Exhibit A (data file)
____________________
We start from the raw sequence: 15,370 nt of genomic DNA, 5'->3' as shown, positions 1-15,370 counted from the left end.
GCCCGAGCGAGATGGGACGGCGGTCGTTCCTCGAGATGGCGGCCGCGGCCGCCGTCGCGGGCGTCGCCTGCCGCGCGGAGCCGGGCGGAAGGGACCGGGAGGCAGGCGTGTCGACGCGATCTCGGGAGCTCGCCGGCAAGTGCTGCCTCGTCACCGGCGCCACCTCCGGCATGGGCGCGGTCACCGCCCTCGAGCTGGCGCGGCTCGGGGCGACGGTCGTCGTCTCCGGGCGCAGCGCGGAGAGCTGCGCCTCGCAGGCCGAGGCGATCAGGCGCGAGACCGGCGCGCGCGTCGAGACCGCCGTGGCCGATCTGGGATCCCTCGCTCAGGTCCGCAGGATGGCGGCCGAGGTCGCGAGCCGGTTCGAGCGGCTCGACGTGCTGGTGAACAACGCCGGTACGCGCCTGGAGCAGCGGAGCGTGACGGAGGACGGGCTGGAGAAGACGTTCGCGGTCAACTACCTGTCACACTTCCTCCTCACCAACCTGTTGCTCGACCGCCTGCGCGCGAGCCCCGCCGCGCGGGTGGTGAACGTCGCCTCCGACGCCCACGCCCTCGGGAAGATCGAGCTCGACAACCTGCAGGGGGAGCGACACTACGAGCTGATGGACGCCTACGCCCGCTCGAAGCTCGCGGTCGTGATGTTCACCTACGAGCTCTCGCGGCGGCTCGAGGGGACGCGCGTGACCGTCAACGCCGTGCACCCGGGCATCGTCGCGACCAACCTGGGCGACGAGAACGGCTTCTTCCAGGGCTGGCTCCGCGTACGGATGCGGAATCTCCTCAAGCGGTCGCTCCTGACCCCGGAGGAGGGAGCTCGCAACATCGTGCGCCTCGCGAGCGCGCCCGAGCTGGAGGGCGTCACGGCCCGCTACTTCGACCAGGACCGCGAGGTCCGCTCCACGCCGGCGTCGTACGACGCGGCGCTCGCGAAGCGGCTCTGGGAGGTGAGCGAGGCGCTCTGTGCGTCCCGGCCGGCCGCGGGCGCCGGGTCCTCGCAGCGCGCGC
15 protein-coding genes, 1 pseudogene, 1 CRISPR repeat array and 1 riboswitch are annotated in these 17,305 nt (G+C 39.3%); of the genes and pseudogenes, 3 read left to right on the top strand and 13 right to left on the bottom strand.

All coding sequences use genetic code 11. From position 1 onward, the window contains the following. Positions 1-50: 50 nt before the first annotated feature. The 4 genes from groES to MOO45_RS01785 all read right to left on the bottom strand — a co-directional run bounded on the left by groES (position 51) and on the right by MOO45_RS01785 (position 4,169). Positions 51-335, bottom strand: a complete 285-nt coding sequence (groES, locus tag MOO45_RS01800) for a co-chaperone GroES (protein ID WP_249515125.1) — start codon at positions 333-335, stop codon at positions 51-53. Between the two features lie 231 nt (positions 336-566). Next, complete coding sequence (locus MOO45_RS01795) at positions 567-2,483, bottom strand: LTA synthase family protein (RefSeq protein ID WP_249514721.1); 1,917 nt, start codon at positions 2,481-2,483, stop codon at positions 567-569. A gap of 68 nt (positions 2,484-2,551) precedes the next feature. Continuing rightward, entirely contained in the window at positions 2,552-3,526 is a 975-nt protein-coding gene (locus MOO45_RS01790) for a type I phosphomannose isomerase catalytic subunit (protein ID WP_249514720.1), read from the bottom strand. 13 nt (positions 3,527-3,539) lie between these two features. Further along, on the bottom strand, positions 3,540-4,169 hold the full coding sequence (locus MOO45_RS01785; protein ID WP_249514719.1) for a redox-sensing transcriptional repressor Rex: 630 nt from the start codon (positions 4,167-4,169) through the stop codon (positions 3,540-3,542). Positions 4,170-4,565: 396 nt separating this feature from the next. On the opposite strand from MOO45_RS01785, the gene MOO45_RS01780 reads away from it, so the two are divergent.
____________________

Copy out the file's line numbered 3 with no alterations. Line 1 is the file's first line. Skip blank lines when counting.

15 protein-coding genes, 1 pseudogene, 1 CRISPR repeat array and 1 riboswitch are annotated in these 17,305 nt (G+C 39.3%); of the genes and pseudogenes, 3 read left to right on the top strand and 13 right to left on the bottom strand.